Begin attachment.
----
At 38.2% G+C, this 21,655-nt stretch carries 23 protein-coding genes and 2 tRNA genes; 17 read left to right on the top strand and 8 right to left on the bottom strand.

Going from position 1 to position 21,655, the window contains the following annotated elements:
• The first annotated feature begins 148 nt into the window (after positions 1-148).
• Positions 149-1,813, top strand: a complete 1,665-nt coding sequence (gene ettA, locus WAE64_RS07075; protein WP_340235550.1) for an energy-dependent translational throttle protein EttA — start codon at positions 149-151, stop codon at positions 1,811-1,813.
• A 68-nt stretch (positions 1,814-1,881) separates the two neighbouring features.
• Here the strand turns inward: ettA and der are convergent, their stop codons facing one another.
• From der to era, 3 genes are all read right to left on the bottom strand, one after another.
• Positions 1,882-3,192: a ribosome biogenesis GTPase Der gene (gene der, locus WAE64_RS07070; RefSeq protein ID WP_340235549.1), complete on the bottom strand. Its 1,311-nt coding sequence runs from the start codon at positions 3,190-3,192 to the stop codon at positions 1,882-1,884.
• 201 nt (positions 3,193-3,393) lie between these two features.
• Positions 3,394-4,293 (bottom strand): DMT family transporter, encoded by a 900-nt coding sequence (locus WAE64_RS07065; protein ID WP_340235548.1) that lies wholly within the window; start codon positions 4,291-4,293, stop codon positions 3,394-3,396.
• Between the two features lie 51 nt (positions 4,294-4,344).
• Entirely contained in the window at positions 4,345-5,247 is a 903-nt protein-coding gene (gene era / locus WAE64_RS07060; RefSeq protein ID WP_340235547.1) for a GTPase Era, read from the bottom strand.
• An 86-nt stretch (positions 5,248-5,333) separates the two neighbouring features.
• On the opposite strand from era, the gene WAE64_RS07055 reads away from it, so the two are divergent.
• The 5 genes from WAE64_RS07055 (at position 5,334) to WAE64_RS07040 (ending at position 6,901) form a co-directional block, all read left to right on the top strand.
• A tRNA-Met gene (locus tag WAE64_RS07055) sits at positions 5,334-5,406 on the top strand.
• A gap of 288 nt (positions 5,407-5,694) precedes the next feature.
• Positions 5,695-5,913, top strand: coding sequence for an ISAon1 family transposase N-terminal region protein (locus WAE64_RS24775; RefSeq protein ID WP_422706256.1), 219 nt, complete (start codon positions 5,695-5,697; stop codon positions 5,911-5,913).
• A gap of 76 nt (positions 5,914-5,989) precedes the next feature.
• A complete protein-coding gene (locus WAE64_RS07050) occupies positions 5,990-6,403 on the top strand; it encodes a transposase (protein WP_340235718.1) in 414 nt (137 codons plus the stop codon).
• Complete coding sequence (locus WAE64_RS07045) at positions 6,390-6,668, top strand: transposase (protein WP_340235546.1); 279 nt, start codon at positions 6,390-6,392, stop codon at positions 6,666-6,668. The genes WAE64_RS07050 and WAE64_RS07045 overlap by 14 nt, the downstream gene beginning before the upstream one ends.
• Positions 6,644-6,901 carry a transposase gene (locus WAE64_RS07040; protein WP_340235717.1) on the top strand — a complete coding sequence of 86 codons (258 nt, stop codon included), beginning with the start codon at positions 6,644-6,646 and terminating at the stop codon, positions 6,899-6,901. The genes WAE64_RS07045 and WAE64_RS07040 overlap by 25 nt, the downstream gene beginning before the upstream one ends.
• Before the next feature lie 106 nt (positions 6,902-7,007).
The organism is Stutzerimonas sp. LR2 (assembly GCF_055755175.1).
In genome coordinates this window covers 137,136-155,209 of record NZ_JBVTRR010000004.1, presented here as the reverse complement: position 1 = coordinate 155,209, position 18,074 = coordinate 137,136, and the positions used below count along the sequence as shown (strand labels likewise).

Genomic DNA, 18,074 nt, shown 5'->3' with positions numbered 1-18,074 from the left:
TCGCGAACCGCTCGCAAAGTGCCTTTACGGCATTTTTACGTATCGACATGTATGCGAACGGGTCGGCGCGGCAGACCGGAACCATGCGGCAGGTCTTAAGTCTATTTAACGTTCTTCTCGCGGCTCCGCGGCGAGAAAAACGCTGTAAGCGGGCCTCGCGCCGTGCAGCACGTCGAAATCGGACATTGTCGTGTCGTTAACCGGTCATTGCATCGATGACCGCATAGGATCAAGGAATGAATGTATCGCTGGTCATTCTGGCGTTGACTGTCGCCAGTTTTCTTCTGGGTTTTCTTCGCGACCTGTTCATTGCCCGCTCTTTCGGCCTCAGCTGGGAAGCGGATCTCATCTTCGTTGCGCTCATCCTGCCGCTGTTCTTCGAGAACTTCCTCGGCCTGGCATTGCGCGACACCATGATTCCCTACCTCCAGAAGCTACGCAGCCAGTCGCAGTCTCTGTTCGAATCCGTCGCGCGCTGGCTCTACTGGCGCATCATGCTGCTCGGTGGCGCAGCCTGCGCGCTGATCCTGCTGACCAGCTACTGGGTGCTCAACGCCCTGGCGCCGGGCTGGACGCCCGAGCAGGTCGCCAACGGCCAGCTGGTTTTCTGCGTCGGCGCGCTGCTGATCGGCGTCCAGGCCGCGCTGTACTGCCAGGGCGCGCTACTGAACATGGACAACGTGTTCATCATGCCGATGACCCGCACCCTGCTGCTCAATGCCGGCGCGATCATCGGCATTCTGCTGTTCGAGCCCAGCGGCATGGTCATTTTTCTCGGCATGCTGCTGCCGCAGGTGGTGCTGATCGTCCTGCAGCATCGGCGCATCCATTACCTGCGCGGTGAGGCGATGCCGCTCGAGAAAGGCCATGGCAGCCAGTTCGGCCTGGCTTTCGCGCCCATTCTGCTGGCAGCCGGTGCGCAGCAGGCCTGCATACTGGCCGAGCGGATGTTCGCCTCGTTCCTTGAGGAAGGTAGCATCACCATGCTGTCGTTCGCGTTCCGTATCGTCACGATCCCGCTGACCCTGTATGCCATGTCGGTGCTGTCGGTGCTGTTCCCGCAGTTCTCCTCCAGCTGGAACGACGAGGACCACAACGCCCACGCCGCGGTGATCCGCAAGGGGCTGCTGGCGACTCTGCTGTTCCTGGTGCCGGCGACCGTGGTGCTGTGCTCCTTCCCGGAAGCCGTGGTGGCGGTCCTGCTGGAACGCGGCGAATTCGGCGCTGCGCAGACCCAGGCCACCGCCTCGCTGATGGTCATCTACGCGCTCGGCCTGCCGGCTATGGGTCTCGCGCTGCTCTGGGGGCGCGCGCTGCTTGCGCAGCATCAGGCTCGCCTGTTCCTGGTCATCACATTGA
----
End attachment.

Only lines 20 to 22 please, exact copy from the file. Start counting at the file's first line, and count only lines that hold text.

• A complete protein-coding gene (locus WAE64_RS07050) occupies positions 5,990-6,403 on the top strand; it encodes a transposase (protein WP_340235718.1) in 414 nt (137 codons plus the stop codon).
• Complete coding sequence (locus WAE64_RS07045) at positions 6,390-6,668, top strand: transposase (protein WP_340235546.1); 279 nt, start codon at positions 6,390-6,392, stop codon at positions 6,666-6,668. The genes WAE64_RS07050 and WAE64_RS07045 overlap by 14 nt, the downstream gene beginning before the upstream one ends.
• Positions 6,644-6,901 carry a transposase gene (locus WAE64_RS07040; protein WP_340235717.1) on the top strand — a complete coding sequence of 86 codons (258 nt, stop codon included), beginning with the start codon at positions 6,644-6,646 and terminating at the stop codon, positions 6,899-6,901. The genes WAE64_RS07045 and WAE64_RS07040 overlap by 25 nt, the downstream gene beginning before the upstream one ends.